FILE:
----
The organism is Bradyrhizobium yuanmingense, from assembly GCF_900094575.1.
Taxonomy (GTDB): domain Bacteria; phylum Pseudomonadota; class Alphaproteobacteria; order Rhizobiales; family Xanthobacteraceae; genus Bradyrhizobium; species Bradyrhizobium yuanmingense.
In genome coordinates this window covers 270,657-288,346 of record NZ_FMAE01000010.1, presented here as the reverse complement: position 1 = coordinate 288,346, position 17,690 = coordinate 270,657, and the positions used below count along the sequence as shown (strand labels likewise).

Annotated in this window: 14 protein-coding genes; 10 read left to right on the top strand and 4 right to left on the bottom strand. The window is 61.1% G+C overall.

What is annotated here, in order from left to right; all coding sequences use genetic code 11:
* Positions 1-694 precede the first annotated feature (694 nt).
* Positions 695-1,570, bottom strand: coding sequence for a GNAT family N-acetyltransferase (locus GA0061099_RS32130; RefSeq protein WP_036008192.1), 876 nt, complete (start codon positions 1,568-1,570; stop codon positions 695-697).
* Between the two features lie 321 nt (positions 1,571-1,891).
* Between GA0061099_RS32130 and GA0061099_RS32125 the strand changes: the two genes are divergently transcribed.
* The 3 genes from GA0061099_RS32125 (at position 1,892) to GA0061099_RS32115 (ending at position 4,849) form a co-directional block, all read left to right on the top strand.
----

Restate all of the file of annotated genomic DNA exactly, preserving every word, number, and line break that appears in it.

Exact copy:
The organism is Bradyrhizobium yuanmingense, from assembly GCF_900094575.1.
Taxonomy (GTDB): domain Bacteria; phylum Pseudomonadota; class Alphaproteobacteria; order Rhizobiales; family Xanthobacteraceae; genus Bradyrhizobium; species Bradyrhizobium yuanmingense.
In genome coordinates this window covers 270,657-288,346 of record NZ_FMAE01000010.1, presented here as the reverse complement: position 1 = coordinate 288,346, position 17,690 = coordinate 270,657, and the positions used below count along the sequence as shown (strand labels likewise).

Annotated in this window: 14 protein-coding genes; 10 read left to right on the top strand and 4 right to left on the bottom strand. The window is 61.1% G+C overall.

What is annotated here, in order from left to right; all coding sequences use genetic code 11:
* Positions 1-694 precede the first annotated feature (694 nt).
* Positions 695-1,570, bottom strand: coding sequence for a GNAT family N-acetyltransferase (locus GA0061099_RS32130; RefSeq protein WP_036008192.1), 876 nt, complete (start codon positions 1,568-1,570; stop codon positions 695-697).
* Between the two features lie 321 nt (positions 1,571-1,891).
* Between GA0061099_RS32130 and GA0061099_RS32125 the strand changes: the two genes are divergently transcribed.
* The 3 genes from GA0061099_RS32125 (at position 1,892) to GA0061099_RS32115 (ending at position 4,849) form a co-directional block, all read left to right on the top strand.